Some U.S. utilities have been longtime advocates of making more spectrum available for private wireless broadband, and a recent FCC decision should help the industry move forward. This spring the agency approved some orders to realign the band, making six megahertz available for broadband, while reserving four megahertz for two-way voice communications and similar narrowband applications that constitute the primary uses of the band today.
"The order paves the way for the existing interleaved land mobile radio (LMR) channels to be reconfigured in 3x3 MHz blocks, such that utilities can begin building out their own private long-term evolution (LTE) communications networks," said engineering firm Burns McDonnell in a blog post. The firm is a founding member of the Utility Broadband Alliance.
"Broadband systems in the 900 MHz band will allow utilities to develop LTE networks to perform real-time monitoring and active control of their energy distribution systems," wrote FCC Commissioner Geoffrey Starks in his comments on the orders. "Smart Grid systems will smooth out spikes in usage before they happen, respond instantaneously to outages, and route power to customers in the most efficient manner, reducing consumption and emissions. In addition, the private nature of these networks will provide an added level of security against the increasing threat of attacks on our critical infrastructure."
In addition to utilities, oil refiners and railroads also use the 900 MHz spectrum bands. The attorneys at Akin Gump Strauss Hauer & Feld wrote that the orders could be challenging for refineries. "There are currently no spark-resistant broadband devices available, which are necessary to refinery operations," according to Akin Gump. "Moreover, broadband performance is limited in challenging radio frequency environments with high noise and significant obstructions, which are typical in many industrial facilities. Finally, some incumbent users, such as oil refiners in the United States, are concerned about the potential for broadband operations to interfere with their critical narrowband communications, which are essential to maintaining safety in and around their facilities."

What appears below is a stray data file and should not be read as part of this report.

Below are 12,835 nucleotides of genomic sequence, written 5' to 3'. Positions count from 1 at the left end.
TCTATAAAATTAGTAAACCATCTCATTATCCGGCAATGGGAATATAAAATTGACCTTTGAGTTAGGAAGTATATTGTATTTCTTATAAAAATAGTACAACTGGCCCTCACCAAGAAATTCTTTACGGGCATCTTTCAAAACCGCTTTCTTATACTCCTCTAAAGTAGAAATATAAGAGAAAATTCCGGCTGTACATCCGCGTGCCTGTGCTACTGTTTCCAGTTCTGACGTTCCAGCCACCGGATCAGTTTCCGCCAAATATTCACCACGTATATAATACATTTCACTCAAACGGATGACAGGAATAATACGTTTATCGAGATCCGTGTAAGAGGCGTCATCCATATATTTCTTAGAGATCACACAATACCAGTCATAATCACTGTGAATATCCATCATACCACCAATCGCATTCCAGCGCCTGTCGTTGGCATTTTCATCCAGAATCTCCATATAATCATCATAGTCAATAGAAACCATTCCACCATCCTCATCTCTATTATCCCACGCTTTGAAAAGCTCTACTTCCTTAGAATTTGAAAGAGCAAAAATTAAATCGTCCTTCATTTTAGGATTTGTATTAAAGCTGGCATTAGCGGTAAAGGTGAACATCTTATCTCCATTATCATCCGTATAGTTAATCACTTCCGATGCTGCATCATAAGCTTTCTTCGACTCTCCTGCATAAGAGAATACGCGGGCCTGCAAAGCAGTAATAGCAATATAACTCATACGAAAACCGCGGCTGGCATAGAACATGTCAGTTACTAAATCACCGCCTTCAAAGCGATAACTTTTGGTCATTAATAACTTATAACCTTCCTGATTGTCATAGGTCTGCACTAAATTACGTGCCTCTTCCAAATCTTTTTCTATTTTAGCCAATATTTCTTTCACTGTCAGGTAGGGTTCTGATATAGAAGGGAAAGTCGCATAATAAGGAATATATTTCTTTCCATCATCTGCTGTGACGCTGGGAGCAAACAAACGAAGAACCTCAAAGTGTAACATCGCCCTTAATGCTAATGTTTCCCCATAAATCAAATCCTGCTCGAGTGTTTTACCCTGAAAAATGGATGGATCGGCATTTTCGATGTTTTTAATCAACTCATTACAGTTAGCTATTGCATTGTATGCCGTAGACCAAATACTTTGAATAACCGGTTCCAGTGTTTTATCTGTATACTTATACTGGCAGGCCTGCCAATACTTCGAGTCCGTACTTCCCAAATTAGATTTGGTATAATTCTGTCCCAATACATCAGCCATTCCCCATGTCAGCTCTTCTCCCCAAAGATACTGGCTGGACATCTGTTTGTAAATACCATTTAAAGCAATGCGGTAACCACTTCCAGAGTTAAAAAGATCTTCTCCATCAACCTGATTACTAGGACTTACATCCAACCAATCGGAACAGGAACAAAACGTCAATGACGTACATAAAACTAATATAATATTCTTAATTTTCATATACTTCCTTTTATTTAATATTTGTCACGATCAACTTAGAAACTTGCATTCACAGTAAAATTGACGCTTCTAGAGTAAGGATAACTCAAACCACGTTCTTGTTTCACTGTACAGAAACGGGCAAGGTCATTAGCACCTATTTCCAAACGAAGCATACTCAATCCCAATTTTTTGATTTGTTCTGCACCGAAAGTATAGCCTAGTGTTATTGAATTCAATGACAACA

The FCC said it is modifying the Association of American Railroads’ existing nationwide ribbon license in the 900 MHz band. The change is expected to result in a net gain of spectrum for the railroad industry.
Incumbent users of the bands approved for broadband can sell their spectrum and voluntarily relocate. To date, the biggest buyer of this midband spectrum has been Anterix, formerly pdvWireless, a company created by Morgan O'Brien and the other founders of Nextel. This company has been pushing the FCC for years to realign the 900 MHz band.
Anterix says it owns approximately 60% of all the licensed spectrum in the 900 MHz band, and has nationwide coverage throughout the contiguous United States, Hawaii, Alaska and Puerto Rico. The company is already starting to license its spectrum in the 900 MHz band to utilities that want to deploy private wireless networks. This spring Ameren signed a letter of intent to sign a long-term spectrum lease with Anterix, with the goal of deploying a private LTE network.
"To enable the grid of the future, the system requires a smarter, stronger and more secure communications network with far greater bandwidth," said Bhavani Amirthalingam, senior vice president and chief digital information officer for Ameren, in a press release. "Ameren envisions a future where broadband plays a key role in the control and management of our network, providing enhanced communication with co-workers, resulting in a better experience for our customers. Ameren intends to use a private LTE network for a wide range of applications slated to expand over time."